Grandstand entertainment is provided on Thursday by WI-FMX Freestyle Motocross. WI-FMX is new to the fair this year.
â€œThe fair board was seeking additional Grandstand entertainment this year and one of our members brought motocross to our attention," says Stille.
This team of daredevils will be on hand performing jaw-dropping stunts and tricks on both motorcycles and BMX bikes. Grandstand admission is $8 for adults, $5 for children ages 6-12, ages 5 and under get in free.
Friday, July 28 â€“ Exhibits open to the public at 10 a.m. with the carnival opening again at noon, as does the Nicolet Bank Family Entertainment Tent. Grandstand entertainment is provided by the a cappella group Home Free at 7:30 p.m.
â€œWhile they are not a traditional country group, their country spin will provide great grandstand entertainment this year," says Stille.
Home Free is known for their witty live shows that blend Nashville country standards with country-dipped pop hits. Over the last three years, the group has sold more than 250,000 albums. The group's 2016 release â€œFull of (Even More) Cheer" debuted at No. 2 on the Billboard Country Charts.
Tickets for that evening's event are $25. Those purchasing Home Free tickets in advance will receive free admission to the fairgrounds all day on Friday. Additional $3 parking fee not included.
Saturday, July 29 â€“ Exhibits, carnival and family entertainment tent all open at the same time as on Friday. New to the fair this year is a car show presented by the Odd and Forgotten and the REZurrected Ridez Car Clubs. Spectators can check out both stock and modified vehicles that include cars, trucks and motorcycles. The car show is free to spectators with a paid fair admission. At 11:30 a.m. a scavenger hunt sponsored by the 4-H youth leaders takes place. Participants receive clues and set out across the fairgrounds to collect items with their cameras. At 4 p.m. the Way To the Stage Talent Show takes place in the family entertainment tent. Participants in two age groups compete for cash prizes. Two talented winners may qualify to advance for a chance to compete for $3,000 at the Wisconsin State Fair and one lucky teen winner may win a cameo role in an upcoming Let Me Be Frank Production at the Meyer Theatre.
Grandstand entertainment on Saturday is provided by Grammy Award-winning rockers Halestorm. Often considered one of rock's most explosive bands on stage, the group takes the stage at the fair on the heels of releasing their third studio album â€œInto the Fire" to wide fan and critical acclaim. They'll be joined on stage by opening act Red Light Saints.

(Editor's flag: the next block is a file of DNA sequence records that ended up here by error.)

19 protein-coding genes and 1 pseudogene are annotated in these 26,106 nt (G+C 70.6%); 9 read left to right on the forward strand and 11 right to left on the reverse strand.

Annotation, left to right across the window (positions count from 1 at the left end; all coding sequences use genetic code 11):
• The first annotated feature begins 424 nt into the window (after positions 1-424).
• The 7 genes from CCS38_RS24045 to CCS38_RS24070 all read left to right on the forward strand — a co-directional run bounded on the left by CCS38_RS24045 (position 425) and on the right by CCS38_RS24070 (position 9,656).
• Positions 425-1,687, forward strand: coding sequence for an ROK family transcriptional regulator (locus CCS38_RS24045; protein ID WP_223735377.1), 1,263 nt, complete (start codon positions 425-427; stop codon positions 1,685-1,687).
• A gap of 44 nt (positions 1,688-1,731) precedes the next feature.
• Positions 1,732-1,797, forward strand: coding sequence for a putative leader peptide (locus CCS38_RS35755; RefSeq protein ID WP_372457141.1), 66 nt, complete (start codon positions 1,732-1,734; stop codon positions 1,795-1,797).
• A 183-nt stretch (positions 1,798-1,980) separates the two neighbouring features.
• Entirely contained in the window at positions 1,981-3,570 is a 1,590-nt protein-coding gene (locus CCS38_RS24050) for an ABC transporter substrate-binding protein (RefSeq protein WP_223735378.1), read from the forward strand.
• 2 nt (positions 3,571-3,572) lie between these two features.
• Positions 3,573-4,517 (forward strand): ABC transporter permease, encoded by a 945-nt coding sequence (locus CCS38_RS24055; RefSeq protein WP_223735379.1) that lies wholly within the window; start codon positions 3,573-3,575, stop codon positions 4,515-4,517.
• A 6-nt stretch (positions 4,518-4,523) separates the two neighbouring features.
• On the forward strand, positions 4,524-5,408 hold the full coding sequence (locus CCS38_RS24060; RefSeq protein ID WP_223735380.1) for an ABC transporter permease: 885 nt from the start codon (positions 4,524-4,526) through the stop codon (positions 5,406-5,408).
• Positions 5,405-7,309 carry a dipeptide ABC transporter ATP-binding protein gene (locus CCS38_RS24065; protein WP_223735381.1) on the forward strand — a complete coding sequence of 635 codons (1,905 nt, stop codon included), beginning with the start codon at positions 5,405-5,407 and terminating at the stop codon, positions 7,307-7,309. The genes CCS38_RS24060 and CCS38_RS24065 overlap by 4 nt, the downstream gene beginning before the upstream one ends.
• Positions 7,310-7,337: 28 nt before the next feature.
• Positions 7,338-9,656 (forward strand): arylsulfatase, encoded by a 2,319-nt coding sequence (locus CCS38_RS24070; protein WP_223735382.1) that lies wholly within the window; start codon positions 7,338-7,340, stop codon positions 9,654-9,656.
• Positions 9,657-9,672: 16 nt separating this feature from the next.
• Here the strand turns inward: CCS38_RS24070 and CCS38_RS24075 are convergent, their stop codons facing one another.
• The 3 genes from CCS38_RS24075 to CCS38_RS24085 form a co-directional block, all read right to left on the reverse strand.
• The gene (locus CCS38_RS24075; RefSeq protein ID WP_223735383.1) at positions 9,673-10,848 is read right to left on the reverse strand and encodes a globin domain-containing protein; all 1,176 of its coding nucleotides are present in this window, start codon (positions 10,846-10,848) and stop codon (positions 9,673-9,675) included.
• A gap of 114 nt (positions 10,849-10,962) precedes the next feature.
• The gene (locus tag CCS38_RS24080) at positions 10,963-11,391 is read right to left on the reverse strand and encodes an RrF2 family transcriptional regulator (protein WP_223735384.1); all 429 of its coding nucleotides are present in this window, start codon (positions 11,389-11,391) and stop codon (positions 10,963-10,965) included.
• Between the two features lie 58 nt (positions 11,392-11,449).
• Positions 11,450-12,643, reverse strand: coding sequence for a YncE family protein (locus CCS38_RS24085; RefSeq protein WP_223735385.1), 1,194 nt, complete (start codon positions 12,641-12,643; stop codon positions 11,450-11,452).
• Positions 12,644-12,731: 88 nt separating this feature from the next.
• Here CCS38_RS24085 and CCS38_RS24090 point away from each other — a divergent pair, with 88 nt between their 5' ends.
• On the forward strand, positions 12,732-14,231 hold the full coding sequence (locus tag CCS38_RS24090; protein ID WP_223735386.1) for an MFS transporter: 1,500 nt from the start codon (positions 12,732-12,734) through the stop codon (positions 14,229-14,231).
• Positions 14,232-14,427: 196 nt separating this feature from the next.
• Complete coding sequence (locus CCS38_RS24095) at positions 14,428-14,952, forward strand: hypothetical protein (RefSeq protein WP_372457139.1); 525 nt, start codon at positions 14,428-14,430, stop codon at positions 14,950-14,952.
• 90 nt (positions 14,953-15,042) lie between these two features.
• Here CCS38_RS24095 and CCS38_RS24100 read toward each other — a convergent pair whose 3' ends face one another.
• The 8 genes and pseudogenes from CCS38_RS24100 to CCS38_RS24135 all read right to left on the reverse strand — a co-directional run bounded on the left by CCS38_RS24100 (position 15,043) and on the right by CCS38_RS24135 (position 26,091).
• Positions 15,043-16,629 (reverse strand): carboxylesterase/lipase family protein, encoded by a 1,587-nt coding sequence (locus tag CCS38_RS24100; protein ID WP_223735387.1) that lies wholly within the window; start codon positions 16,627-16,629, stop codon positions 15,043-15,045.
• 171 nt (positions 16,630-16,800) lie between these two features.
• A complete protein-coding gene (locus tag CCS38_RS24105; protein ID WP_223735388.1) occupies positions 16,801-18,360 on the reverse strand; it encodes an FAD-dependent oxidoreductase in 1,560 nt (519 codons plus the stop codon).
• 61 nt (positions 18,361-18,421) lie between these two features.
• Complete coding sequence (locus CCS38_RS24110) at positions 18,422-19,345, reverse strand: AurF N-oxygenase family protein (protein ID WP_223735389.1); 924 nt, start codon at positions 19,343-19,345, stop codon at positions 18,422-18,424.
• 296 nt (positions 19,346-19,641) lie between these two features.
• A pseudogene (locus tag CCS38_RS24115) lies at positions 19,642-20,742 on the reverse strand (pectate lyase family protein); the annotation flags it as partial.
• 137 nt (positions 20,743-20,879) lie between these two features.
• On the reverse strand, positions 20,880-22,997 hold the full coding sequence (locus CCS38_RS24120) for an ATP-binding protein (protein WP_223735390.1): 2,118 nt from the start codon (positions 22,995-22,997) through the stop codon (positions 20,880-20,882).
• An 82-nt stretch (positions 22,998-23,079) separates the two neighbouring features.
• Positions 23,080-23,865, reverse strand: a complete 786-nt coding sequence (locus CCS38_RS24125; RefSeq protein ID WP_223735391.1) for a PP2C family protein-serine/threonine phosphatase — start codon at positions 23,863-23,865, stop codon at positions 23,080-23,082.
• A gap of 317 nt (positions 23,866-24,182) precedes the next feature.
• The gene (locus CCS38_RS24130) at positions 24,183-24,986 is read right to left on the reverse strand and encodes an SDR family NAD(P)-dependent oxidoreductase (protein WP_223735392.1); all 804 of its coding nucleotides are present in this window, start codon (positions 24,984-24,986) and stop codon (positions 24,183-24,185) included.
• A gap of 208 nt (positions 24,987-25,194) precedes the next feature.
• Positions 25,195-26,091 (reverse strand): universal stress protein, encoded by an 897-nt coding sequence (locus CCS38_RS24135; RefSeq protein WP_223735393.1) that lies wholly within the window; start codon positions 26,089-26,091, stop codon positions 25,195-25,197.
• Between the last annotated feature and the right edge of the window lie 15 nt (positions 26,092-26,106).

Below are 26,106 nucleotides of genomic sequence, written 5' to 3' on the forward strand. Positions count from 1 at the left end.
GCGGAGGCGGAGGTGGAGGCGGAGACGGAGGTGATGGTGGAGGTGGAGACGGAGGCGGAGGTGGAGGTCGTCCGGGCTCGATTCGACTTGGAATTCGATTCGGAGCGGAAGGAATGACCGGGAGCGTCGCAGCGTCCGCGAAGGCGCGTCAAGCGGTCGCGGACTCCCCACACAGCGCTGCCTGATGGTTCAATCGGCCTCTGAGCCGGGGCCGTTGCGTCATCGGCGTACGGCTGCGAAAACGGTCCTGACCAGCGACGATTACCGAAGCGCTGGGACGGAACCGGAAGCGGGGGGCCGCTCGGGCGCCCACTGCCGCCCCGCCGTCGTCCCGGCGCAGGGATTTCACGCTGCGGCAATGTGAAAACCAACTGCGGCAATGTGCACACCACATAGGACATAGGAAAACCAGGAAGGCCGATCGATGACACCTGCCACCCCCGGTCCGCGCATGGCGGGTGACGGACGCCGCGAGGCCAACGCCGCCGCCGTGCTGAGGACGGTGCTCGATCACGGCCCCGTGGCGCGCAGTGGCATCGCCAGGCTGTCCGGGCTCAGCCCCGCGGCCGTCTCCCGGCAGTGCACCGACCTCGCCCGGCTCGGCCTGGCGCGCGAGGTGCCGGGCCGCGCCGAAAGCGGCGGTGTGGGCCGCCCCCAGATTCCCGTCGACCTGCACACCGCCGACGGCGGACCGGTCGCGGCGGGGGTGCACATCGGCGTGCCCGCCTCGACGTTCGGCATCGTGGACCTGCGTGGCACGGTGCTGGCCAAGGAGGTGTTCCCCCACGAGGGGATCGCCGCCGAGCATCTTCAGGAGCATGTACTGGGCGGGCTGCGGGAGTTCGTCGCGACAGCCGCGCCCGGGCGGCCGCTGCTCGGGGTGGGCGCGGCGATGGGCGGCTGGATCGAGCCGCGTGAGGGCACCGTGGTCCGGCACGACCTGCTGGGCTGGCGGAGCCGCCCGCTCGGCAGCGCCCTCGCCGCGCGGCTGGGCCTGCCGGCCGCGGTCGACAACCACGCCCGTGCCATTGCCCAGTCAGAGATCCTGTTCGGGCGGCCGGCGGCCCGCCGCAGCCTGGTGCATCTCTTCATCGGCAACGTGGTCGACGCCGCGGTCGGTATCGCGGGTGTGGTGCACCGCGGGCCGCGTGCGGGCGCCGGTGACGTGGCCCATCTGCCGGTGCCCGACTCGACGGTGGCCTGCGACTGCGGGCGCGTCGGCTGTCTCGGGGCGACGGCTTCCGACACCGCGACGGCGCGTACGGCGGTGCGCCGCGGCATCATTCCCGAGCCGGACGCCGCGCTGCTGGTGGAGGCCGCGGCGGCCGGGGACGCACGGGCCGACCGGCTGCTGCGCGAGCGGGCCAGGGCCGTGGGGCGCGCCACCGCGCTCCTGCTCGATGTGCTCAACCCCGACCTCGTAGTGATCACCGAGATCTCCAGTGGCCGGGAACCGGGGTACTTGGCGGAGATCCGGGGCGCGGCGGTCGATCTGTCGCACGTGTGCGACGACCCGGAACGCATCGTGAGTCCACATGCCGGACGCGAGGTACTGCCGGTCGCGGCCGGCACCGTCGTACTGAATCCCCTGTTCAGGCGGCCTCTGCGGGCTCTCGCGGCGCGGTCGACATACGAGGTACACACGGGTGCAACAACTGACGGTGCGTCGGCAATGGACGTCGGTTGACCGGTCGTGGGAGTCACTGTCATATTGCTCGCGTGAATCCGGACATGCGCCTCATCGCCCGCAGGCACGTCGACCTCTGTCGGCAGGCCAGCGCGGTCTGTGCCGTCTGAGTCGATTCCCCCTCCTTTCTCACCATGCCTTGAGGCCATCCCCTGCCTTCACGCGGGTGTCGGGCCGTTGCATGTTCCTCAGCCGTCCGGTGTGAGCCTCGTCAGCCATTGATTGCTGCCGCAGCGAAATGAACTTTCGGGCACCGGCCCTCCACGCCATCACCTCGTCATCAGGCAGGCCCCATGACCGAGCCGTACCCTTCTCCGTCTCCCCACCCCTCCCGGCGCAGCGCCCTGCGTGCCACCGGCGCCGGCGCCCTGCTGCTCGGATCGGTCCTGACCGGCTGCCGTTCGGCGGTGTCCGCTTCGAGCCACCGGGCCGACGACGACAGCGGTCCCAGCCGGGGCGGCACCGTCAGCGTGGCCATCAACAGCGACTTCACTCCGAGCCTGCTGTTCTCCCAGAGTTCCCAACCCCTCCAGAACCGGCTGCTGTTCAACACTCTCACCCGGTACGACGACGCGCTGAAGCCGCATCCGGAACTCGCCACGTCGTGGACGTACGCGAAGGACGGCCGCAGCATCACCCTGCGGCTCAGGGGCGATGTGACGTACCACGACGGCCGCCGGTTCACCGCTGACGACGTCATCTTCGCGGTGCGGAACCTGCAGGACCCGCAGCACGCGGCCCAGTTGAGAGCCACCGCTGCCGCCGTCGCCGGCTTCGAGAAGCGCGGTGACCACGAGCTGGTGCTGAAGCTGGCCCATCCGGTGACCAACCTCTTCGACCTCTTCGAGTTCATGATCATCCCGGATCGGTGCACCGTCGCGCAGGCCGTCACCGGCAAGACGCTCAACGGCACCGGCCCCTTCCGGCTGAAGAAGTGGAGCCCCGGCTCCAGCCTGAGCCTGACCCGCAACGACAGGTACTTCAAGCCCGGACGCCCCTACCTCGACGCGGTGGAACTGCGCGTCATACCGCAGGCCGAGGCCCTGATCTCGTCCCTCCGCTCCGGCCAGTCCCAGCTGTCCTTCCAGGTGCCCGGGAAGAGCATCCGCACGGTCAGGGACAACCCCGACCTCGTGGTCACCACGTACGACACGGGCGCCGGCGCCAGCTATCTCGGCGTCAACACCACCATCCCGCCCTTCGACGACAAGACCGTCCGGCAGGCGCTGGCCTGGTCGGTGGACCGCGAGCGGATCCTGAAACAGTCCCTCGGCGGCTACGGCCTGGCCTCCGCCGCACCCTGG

Tickets for that evening's event are $30. VIP tickets are $40. Those purchasing Halestorm tickets in advance will receive free admission to the fairgrounds all day on Friday. Additional $3 parking fee not included.
Sunday, July 30 â€“ Exhibits again open at 10 a.m. and the carnival opens at noon and runs until 6 p.m. Starting at noon, the Grandstand entertainment belongs to Motor Madness. Things kick off with fan-favorite Rohan's Redneck Runners.
â€œThis was a big hit with our crowd last year," says Stille. â€œHow many people go to a race to see cars go around in circles? How many go to see a crash? Well, this is just crashes."
The Hollywood Motorsports Demolition Derby follows at 2 p.m. Grandstand admission for the pair of Motor Madness events is $8 for adults, $5 for children ages 6-12, ages 5 and under get in free.
â€œWe've spent a lot of time making sure that we've got something to offer everyone at this year's fair," says Stille. â€œSeymour isn't as far away as you think it is and it's absolutely worth the trip."
General Admission to the fair is $3 until 1 p.m., $5 after 1 p.m., children 12 and under are free.
Advance concert tickets are available online at OutagamieCountyFair.com or at
Nicolet Bank in Seymour, Nicolet Bank on Nicolet Rd in Appleton and Family Insurance Center locations in Greenville and Freedom.
Carnival wristbands are available in advance through noon on July 25 at SpectrumEntertainment.org. An all-week, all-ride wristband is $40 when purchased in advance or $45 if purchased during the fair. Half-day wristband is $15, full-day wristband is $20.
--Banner photo "Whac-A-Mole" by Kirt Edblom via Flickr.com, Aug. 2014, CC Attribution-ShareAlike 2.0 Generic